... not an anarchist or Bolshevik could escape. The mouth of the Federal sack should be held at this cellar exit. No matter what kind of game he played offside, the raid itself must succeed absolutely. Nothing should swerve him from making these plans as perfect as it was humanly possible. He would be on hand to search Karlov himself. If the drums were not on him he would return and pick the old mansion apart, lath by lath. ...
— The Drums Of Jeopardy • Harold MacGrath

... to those Gardens where my Doom was saving up to lay in wait for me, and I scorn to deny that Bella's sister Ada was one of the party. But as to anything serous in that quarter, oh Tilly the ole time I was contrasting you with her and thinking how truly superior, and never did I swerve not what could be termed a swerve for a instant. I did dance arf a walz with her—but why? Because she asked me to it and as a Gentleman I was bound to oblige! And that was afterwards too, when I had put that ring ...
— The Tinted Venus - A Farcical Romance • F. Anstey

... the origin of things, When all creation started into birth, The infant elements received a law From which they swerve not since; that under force Of that controlling ordinance they move, And need not His immediate hand, who first Prescribed their course, to regulate it now. Thus dream they, and contrive to save a God The encumbrance of His own ...
— The Task and Other Poems • William Cowper

... two and a quarter miles; on bearing of 295 degrees for two miles, 293 degrees for two and a quarter miles over splendid country and camped at first creek we met with plenty of water. Unfortunately Kirby with the sheep has got astray; and Hodgkinson, who was sent after him in the morning to swerve him from the course he was then on and bear up north for ours, came up to me in the midst of a spinifex range, whilst leading on the party, with the stupid information that he could not follow his tracks; and on being rated for so doing and sent back arrived at 10 p.m., and never got on his ...
— McKinlay's Journal of Exploration in the Interior of Australia • John McKinlay

... Owen stirred, for his struggles had caused his enemy's dagger to swerve, and though weak from loss of blood, the young page knew that he must act at once to save his hero from the ...
— King Arthur's Knights - The Tales Re-told for Boys & Girls • Henry Gilbert

... me but one ship, My Golden Hynde, and five good friends, nay one, To watch when I must sleep, and I will prove This judgment just against all winds that blow. Now ye that will return, speak, let me know you, Or be for ever silent, for I swear Over this butchered body, if any swerve Hereafter from the straight and perilous way, He shall not die alone. What? Will none speak? My comrades and my friends! Yet ye must learn, Mark me, my friends, I'd have you all to know That ye are kings. ...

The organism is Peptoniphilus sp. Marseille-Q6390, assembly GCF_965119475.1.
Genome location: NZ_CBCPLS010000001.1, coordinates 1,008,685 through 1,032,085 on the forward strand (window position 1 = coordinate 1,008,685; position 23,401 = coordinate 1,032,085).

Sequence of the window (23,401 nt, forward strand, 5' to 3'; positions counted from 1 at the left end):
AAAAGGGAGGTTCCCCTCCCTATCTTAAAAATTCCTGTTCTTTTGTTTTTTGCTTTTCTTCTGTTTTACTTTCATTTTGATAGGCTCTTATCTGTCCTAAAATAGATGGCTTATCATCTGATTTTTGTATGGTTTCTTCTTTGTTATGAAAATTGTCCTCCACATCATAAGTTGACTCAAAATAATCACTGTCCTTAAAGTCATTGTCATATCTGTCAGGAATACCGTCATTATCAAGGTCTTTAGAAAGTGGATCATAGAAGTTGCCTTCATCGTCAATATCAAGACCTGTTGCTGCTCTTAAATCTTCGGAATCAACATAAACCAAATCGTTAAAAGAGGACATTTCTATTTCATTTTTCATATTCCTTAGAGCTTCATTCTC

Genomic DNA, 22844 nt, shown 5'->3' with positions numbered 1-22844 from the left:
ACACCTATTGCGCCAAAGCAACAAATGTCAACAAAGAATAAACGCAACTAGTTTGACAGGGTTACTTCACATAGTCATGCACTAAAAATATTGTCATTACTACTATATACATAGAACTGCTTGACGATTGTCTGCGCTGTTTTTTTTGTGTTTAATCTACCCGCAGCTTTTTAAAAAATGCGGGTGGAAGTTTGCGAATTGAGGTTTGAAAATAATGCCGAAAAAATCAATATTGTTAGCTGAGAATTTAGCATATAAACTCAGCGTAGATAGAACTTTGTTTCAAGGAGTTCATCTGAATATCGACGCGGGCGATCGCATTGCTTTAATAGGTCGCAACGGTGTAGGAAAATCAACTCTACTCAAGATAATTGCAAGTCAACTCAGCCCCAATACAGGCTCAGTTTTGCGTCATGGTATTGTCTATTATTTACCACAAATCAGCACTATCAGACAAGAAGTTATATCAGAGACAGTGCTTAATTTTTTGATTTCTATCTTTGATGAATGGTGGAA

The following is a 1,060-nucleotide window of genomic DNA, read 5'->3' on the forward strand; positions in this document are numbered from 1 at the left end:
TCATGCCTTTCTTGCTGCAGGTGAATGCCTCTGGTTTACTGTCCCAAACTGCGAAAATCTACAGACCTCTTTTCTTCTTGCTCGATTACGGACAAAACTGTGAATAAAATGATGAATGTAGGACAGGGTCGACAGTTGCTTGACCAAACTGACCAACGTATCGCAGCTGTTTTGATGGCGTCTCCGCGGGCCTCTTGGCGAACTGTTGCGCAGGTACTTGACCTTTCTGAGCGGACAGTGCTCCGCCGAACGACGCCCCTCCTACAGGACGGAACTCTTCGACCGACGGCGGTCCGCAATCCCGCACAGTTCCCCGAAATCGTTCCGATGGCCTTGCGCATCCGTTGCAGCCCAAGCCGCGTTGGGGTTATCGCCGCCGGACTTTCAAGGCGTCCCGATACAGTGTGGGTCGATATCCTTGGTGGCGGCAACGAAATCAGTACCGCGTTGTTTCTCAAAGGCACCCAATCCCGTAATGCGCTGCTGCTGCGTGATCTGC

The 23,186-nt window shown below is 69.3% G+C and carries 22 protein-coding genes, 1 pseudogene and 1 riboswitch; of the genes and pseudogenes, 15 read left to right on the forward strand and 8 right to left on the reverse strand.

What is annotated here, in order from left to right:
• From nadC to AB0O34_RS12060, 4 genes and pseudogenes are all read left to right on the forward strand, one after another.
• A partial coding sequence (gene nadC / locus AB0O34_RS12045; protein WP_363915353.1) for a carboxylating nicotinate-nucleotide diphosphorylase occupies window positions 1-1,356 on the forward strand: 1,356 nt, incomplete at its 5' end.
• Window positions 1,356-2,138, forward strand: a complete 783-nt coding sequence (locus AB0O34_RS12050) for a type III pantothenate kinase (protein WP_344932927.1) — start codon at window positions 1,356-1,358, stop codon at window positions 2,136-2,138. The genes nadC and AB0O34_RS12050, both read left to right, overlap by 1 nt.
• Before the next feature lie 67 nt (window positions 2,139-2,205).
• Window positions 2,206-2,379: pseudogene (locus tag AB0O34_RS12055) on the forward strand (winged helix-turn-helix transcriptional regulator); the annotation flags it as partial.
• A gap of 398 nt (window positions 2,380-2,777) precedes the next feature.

— Collected Poems - Volume One (of 2) • Alfred Noyes

... passing through a thick wood, and Ronald was riding with Captain Campbell behind his troop, which happened to be in the rear in the regiment, two shots were fired from among the trees. The first struck Ronald's horse in the neck, causing him to swerve sharply round, a movement which saved his rider's life, for the second shot, which was fired almost instantly after the first, grazed his body and passed between him ...
— Bonnie Prince Charlie - A Tale of Fontenoy and Culloden • G. A. Henty

... windows were blurred with rain, and I was trying to strike a match. The first thing I was conscious of was a violent swerve. I looked up, saw a tall, cloaked figure wrenching at the reins with a crooked stick, and over we went. I fell into a bed of mud. It absolutely blinded me. I jumped up, and fancying that the blackguard ran up ...
— The Stowmarket Mystery - Or, A Legacy of Hate • Louis Tracy

... enter with God peace and alliance, Promising that they would him honour, fear, and serve: All kind of people were bound in those covenants, That from his law they should never swerve; For ...
— A Select Collection of Old English Plays, Vol. II • Robert Dodsley

... leaned forward in the saddle, bringing his switch down with a whizz behind him. The pony gave three rabbit leaps and then settled down to his drumming little trot. As they advanced the line overhead dropped gradually. Finally the Maestro had to swerve the horse aside to save his helmet. He pulled up to a walk, and a few yards further came to the spot where string met ...
— Americans All - Stories of American Life of To-Day • Various

... descriptions of desirous damsels with burning eyes who crave companionship, but when an artfully devised encounter throws one of these passionate persons across the path of the man behind the pen, does he falter or swerve or make a misstep? Never. Right there is where the blood of the Galahads tells. Supremely he rises above temptation! Gracefully he sidesteps! ...
— The Cruise of the Kawa • Walter E. Traprock

... Church could not afford to swerve a hair's breadth on some things if she was to continue her great and daring experiment of the irregular equilibrium. Once let one idea become less powerful and some other idea would become too powerful. ...